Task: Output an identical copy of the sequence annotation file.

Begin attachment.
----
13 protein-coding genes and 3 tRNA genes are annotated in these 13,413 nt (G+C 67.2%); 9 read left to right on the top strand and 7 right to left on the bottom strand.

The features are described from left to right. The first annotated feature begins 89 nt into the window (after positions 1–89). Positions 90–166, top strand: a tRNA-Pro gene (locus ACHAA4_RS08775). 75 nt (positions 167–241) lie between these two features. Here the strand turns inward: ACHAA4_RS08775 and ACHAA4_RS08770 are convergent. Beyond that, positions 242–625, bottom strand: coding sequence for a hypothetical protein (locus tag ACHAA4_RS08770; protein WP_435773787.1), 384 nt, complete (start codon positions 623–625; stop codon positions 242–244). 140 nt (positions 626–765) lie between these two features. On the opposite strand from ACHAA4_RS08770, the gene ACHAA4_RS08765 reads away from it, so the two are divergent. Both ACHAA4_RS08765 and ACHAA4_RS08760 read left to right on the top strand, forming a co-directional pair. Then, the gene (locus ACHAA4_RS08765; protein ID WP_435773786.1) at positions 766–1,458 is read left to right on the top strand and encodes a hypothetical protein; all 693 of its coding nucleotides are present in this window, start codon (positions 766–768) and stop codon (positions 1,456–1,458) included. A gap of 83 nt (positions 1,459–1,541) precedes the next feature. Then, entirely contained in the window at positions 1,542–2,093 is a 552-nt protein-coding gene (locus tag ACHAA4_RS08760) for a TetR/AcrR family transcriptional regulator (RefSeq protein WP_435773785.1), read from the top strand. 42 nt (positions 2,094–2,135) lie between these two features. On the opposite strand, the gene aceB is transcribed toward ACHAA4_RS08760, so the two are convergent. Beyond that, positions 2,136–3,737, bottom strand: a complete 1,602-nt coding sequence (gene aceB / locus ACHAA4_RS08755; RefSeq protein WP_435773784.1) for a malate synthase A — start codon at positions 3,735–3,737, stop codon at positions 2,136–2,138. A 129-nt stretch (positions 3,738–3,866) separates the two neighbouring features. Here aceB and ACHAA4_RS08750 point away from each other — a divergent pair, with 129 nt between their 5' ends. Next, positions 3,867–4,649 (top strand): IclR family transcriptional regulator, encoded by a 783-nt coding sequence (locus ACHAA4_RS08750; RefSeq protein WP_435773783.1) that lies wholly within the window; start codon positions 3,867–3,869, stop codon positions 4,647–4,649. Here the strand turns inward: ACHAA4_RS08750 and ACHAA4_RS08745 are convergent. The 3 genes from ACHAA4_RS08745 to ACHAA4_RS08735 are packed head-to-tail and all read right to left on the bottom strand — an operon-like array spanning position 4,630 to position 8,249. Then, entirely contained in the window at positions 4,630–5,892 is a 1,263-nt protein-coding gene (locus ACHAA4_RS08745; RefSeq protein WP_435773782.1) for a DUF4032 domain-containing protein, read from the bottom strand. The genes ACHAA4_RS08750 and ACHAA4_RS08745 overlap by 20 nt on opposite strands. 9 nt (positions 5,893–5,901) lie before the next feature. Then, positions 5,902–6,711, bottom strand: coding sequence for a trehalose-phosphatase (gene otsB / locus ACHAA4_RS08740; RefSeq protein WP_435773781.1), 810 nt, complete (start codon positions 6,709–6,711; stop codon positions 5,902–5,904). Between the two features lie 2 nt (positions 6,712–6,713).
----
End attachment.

13 protein-coding genes and 3 tRNA genes are annotated in these 13,413 nt (G+C 67.2%); 9 read left to right on the top strand and 7 right to left on the bottom strand.

The features are described from left to right. The first annotated feature begins 89 nt into the window (after positions 1–89). Positions 90–166, top strand: a tRNA-Pro gene (locus ACHAA4_RS08775). 75 nt (positions 167–241) lie between these two features. Here the strand turns inward: ACHAA4_RS08775 and ACHAA4_RS08770 are convergent. Beyond that, positions 242–625, bottom strand: coding sequence for a hypothetical protein (locus tag ACHAA4_RS08770; protein WP_435773787.1), 384 nt, complete (start codon positions 623–625; stop codon positions 242–244). 140 nt (positions 626–765) lie between these two features. On the opposite strand from ACHAA4_RS08770, the gene ACHAA4_RS08765 reads away from it, so the two are divergent. Both ACHAA4_RS08765 and ACHAA4_RS08760 read left to right on the top strand, forming a co-directional pair. Then, the gene (locus ACHAA4_RS08765; protein ID WP_435773786.1) at positions 766–1,458 is read left to right on the top strand and encodes a hypothetical protein; all 693 of its coding nucleotides are present in this window, start codon (positions 766–768) and stop codon (positions 1,456–1,458) included. A gap of 83 nt (positions 1,459–1,541) precedes the next feature. Then, entirely contained in the window at positions 1,542–2,093 is a 552-nt protein-coding gene (locus tag ACHAA4_RS08760) for a TetR/AcrR family transcriptional regulator (RefSeq protein WP_435773785.1), read from the top strand. 42 nt (positions 2,094–2,135) lie between these two features. On the opposite strand, the gene aceB is transcribed toward ACHAA4_RS08760, so the two are convergent. Beyond that, positions 2,136–3,737, bottom strand: a complete 1,602-nt coding sequence (gene aceB / locus ACHAA4_RS08755; RefSeq protein WP_435773784.1) for a malate synthase A — start codon at positions 3,735–3,737, stop codon at positions 2,136–2,138. A 129-nt stretch (positions 3,738–3,866) separates the two neighbouring features. Here aceB and ACHAA4_RS08750 point away from each other — a divergent pair, with 129 nt between their 5' ends. Next, positions 3,867–4,649 (top strand): IclR family transcriptional regulator, encoded by a 783-nt coding sequence (locus ACHAA4_RS08750; RefSeq protein WP_435773783.1) that lies wholly within the window; start codon positions 3,867–3,869, stop codon positions 4,647–4,649. Here the strand turns inward: ACHAA4_RS08750 and ACHAA4_RS08745 are convergent. The 3 genes from ACHAA4_RS08745 to ACHAA4_RS08735 are packed head-to-tail and all read right to left on the bottom strand — an operon-like array spanning position 4,630 to position 8,249. Then, entirely contained in the window at positions 4,630–5,892 is a 1,263-nt protein-coding gene (locus ACHAA4_RS08745; RefSeq protein WP_435773782.1) for a DUF4032 domain-containing protein, read from the bottom strand. The genes ACHAA4_RS08750 and ACHAA4_RS08745 overlap by 20 nt on opposite strands. 9 nt (positions 5,893–5,901) lie before the next feature. Then, positions 5,902–6,711, bottom strand: coding sequence for a trehalose-phosphatase (gene otsB / locus ACHAA4_RS08740; RefSeq protein WP_435773781.1), 810 nt, complete (start codon positions 6,709–6,711; stop codon positions 5,902–5,904). Between the two features lie 2 nt (positions 6,712–6,713).